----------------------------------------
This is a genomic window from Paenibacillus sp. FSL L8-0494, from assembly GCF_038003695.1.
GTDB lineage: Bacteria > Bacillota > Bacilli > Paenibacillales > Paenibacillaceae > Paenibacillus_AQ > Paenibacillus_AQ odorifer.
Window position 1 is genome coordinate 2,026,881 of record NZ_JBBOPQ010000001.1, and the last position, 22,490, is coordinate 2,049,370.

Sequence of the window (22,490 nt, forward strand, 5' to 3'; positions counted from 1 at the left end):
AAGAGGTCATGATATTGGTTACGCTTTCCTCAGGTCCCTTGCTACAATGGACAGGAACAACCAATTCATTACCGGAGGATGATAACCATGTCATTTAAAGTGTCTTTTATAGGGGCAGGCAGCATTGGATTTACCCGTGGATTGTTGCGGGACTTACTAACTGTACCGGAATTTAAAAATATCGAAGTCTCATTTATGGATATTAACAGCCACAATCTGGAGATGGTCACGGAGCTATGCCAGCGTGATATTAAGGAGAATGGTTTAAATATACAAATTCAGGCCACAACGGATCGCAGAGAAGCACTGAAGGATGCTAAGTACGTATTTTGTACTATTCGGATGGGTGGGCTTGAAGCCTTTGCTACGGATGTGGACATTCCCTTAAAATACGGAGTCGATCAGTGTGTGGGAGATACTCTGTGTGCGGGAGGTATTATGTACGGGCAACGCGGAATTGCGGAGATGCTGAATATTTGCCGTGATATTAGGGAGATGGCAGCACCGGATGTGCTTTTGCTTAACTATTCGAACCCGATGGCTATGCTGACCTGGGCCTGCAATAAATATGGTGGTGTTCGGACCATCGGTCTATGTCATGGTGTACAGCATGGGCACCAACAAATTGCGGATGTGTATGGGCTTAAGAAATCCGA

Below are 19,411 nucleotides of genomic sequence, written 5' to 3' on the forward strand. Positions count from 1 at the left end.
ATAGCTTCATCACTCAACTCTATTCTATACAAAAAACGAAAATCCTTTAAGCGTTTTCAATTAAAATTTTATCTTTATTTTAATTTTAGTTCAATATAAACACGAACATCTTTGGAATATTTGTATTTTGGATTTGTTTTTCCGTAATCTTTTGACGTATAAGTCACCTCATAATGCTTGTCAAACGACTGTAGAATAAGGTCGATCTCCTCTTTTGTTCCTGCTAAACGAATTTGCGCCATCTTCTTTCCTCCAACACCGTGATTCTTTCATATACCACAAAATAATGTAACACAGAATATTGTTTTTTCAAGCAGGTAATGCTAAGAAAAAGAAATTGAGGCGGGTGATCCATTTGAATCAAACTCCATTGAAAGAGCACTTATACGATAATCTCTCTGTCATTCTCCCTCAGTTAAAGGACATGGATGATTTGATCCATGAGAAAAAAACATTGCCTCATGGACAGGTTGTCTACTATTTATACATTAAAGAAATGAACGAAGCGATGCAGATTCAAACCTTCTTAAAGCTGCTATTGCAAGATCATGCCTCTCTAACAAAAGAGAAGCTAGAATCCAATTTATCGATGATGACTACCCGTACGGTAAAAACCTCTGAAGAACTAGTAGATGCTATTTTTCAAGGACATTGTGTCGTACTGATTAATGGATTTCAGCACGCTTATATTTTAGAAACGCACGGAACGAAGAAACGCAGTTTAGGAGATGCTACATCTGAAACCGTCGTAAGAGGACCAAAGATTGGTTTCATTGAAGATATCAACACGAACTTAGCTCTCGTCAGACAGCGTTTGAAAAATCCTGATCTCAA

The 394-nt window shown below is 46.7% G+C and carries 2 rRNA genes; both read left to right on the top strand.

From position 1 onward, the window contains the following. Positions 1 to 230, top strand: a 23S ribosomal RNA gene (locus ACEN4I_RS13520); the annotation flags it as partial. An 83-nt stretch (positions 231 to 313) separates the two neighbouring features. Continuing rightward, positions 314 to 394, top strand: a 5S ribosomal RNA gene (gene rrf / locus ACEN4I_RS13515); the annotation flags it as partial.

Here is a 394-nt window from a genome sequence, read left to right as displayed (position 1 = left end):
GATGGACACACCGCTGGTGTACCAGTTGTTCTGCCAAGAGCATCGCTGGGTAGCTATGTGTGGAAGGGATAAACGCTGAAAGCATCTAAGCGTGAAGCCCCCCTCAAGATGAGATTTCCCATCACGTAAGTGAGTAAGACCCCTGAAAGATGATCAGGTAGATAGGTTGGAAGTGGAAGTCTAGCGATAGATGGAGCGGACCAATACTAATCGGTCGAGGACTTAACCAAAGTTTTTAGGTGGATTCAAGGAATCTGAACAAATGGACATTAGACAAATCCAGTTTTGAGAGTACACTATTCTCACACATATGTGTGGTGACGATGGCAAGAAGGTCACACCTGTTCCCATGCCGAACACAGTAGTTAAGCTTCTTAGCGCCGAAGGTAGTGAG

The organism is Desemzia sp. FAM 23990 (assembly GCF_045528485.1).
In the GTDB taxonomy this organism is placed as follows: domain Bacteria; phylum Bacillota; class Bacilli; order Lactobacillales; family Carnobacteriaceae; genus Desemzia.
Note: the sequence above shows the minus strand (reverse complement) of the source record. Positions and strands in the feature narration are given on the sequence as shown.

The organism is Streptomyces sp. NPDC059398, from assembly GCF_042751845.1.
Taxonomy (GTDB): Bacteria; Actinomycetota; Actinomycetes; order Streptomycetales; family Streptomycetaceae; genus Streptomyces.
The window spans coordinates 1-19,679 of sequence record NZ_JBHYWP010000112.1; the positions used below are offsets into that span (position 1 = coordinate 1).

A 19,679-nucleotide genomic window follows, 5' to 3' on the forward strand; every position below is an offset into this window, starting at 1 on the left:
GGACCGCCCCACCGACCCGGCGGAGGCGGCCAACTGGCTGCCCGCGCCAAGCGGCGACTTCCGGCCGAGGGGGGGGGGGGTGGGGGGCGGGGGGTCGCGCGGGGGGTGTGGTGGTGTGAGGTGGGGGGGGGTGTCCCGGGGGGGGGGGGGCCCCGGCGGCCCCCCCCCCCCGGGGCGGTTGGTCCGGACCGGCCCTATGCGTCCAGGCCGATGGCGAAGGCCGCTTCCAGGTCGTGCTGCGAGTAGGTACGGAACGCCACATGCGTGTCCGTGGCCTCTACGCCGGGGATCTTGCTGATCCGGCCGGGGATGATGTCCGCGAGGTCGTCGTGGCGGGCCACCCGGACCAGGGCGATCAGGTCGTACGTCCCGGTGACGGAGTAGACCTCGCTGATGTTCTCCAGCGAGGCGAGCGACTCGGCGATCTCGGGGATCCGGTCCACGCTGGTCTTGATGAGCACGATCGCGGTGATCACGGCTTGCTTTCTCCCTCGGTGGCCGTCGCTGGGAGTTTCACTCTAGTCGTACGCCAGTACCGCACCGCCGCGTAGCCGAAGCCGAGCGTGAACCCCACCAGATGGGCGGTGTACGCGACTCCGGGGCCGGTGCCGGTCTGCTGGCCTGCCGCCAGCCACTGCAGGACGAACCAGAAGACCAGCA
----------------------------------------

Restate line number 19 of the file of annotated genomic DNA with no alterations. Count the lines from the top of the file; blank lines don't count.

GGACCGCCCCACCGACCCGGCGGAGGCGGCCAACTGGCTGCCCGCGCCAAGCGGCGACTTCCGGCCGAGGGGGGGGGGGGTGGGGGGCGGGGGGTCGCGCGGGGGGTGTGGTGGTGTGAGGTGGGGGGGGGTGTCCCGGGGGGGGGGGGGCCCCGGCGGCCCCCCCCCCCCGGGGCGGTTGGTCCGGACCGGCCCTATGCGTCCAGGCCGATGGCGAAGGCCGCTTCCAGGTCGTGCTGCGAGTAGGTACGGAACGCCACATGCGTGTCCGTGGCCTCTACGCCGGGGATCTTGCTGATCCGGCCGGGGATGATGTCCGCGAGGTCGTCGTGGCGGGCCACCCGGACCAGGGCGATCAGGTCGTACGTCCCGGTGACGGAGTAGACCTCGCTGATGTTCTCCAGCGAGGCGAGCGACTCGGCGATCTCGGGGATCCGGTCCACGCTGGTCTTGATGAGCACGATCGCGGTGATCACGGCTTGCTTTCTCCCTCGGTGGCCGTCGCTGGGAGTTTCACTCTAGTCGTACGCCAGTACCGCACCGCCGCGTAGCCGAAGCCGAGCGTGAACCCCACCAGATGGGCGGTGTACGCGACTCCGGGGCCGGTGCCGGTCTGCTGGCCTGCCGCCAGCCACTGCAGGACGAACCAGAAGACCAGCA